Turner's statement was quickly followed up by Rep. Linda Lawson (D), who worked as a sex crime investigator for six years. After being instructed to "take a minute" to "collect herself," Lawson fiercely rebutted Turner's claims. "I don't think anybody in this room has ever sat where I sat... They [women] don't make it up!" Video of Lawson and Turner below.

Gay GOP presidential candidate Fred Karger has been heavily campaigning in New Hampshire and Iowa this year, having been the first Republican to officially declare his candidacy. He's been working the youth vote, putting forward a proposal to lower the voting age and other ideas that might lure in young people to his campaign. The effort seems to be working: On Thursday night at St. Anselm College, Karger participated in a Republican presidential straw poll organized by the school's college Republicans. He is the only candidate to have actually addressed the students, and he ended up winning 79 out of the 322 votes cast, which made him the night's big winner, over Mitt Romney, who took second, and Donald Trump, who garnered but 26 votes. (The night's big loser: Kentucky Sen. Rand Paul, who received a single vote.)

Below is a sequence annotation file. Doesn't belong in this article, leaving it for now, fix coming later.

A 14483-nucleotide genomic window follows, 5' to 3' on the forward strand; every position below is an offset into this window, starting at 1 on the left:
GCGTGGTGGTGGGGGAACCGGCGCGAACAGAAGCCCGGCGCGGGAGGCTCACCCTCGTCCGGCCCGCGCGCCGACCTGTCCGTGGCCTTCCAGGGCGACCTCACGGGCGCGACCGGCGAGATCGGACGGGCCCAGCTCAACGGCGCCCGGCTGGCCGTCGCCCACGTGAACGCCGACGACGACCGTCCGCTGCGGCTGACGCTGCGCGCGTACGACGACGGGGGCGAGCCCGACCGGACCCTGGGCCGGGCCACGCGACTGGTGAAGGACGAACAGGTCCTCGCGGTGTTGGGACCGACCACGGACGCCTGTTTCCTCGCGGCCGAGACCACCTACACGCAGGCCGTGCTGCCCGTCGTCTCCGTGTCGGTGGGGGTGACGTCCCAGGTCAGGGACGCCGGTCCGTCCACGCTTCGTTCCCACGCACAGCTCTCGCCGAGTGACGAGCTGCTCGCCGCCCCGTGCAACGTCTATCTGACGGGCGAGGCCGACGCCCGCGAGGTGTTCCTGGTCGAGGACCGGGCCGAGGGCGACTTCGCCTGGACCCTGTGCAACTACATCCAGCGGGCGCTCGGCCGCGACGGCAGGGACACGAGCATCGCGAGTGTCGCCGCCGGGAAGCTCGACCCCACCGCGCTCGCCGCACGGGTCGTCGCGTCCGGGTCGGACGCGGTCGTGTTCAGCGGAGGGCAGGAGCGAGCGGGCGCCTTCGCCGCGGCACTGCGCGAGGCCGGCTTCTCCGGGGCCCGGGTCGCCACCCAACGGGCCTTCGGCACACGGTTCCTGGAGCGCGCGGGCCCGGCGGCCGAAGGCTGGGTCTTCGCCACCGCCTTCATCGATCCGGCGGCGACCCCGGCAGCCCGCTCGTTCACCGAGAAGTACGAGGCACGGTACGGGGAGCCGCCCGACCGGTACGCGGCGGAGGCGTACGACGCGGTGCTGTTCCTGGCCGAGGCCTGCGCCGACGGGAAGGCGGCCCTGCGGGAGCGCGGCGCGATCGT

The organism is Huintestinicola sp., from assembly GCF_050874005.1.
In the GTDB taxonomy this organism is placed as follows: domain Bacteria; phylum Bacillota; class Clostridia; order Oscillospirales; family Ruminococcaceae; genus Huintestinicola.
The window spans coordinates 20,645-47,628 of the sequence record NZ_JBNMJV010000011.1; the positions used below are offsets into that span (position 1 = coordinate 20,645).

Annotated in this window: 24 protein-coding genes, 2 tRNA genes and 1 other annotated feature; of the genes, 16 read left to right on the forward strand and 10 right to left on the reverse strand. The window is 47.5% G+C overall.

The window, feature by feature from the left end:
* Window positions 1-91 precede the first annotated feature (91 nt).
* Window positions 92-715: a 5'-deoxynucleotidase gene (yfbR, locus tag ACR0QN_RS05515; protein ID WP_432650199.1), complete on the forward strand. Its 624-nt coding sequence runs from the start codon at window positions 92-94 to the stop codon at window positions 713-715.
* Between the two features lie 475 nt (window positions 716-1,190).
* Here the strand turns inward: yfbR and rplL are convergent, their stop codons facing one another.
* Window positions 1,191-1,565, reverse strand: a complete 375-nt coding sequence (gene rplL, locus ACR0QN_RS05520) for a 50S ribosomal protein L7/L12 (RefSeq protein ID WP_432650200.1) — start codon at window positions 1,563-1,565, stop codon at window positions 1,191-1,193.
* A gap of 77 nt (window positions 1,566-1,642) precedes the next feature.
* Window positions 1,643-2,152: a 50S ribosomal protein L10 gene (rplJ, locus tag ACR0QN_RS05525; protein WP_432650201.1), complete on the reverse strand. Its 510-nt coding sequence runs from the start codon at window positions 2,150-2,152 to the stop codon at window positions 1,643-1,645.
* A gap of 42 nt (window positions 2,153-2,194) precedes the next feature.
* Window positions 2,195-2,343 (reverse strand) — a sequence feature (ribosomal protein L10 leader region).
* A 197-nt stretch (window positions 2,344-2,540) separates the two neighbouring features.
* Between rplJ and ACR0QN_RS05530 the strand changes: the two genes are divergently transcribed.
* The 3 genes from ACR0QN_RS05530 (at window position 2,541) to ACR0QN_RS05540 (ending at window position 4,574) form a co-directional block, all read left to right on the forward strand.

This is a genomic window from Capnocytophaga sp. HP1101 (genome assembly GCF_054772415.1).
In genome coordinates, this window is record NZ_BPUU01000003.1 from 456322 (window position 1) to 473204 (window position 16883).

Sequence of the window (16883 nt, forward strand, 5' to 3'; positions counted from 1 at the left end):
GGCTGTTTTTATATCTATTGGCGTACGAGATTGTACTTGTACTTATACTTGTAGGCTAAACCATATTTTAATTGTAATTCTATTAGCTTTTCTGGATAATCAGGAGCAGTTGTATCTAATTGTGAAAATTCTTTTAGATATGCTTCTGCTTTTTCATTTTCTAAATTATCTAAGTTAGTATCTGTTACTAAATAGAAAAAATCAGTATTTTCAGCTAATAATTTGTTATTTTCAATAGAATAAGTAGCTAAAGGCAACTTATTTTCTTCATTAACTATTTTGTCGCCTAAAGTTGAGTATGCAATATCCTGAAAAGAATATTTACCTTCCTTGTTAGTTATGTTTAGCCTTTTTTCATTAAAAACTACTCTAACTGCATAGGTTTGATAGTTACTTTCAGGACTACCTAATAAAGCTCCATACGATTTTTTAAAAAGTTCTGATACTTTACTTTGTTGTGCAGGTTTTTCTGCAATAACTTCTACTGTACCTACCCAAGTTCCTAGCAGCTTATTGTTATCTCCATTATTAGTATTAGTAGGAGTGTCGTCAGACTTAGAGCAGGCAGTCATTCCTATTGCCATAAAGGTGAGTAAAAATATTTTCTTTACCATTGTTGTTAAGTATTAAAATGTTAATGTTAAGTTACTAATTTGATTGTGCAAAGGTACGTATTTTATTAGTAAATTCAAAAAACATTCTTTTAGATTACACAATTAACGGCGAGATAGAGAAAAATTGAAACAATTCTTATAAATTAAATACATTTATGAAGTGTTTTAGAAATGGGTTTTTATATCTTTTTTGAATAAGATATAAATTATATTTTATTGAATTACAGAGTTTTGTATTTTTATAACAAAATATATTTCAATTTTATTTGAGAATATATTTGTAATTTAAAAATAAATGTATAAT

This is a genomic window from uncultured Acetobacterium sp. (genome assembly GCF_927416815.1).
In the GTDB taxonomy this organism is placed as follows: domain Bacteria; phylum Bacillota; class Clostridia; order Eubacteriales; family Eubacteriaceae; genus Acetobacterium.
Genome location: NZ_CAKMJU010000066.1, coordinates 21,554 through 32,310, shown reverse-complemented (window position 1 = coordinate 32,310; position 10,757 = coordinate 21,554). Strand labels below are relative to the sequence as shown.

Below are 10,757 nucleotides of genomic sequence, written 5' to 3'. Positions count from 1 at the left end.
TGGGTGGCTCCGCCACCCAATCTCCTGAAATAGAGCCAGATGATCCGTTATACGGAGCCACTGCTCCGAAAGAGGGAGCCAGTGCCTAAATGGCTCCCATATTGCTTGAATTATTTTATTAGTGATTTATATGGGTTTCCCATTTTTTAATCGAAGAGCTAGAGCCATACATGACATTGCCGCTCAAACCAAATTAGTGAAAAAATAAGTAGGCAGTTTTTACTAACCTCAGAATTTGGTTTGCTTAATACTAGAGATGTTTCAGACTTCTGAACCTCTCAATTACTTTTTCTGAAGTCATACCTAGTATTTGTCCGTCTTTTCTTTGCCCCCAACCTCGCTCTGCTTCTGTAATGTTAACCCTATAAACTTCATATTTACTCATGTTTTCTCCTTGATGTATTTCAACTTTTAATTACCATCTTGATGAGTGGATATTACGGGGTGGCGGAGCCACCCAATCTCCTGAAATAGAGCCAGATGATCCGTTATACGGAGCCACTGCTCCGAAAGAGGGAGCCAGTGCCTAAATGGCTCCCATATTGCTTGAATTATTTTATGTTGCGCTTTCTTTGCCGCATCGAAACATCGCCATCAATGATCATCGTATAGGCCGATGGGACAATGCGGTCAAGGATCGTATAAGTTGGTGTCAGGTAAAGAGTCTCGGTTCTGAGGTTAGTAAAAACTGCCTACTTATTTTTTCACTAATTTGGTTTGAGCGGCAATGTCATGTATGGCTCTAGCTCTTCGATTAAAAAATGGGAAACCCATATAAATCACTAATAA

The win, however small, will no doubt help Karger's Federal Elections Commission complaint against Republicans in Iowa who refused to allow him to participate in an early presidential forum there last month. After a nice showing in the key primary state of New Hampshire, the GOP will have a hard time arguing to the FEC that Karger isn't a serious candidate.

On Thursday, the Tea Party Patriots held a "continuing revolution" rally on Capitol Hill. Originally, the rally was advertised to take place on the east side of the Capitol, which isn't the most desirable spot for a protest. Later, the activists ended up even farther down the Hill in a wooded spot near the Robert Taft memorial and away from most gawking tourists. At least one tea partier suspects that the location problem stemmed from the fact that the most desirable spot on the Hill—the west lawn, where tea partiers have held most of their big protests—has been occupied most of the week by a group of anti-circumcision activists. Those particular activists have been protesting on the Hill annually at this time for 16 years.

David Wilson, who runs Stop Infant Circumcision, says he applied for a permit before the tea partiers did, and as such, he was naturally entitled to the space. "I feel as though my purpose and cause is greater than their is," he told me. Wilson notes that at least 120 boys die every year from circumcision and "you don't hear a big outcry over this." That said, Wilson, who sports long dredlocks and a large Uncle Sam hat that would fit right in at a tea party rally, says that because he and his group will be protesting most of the week, he would have happily accommodated the tea partiers for a couple of hours Thursday if they'd just asked him.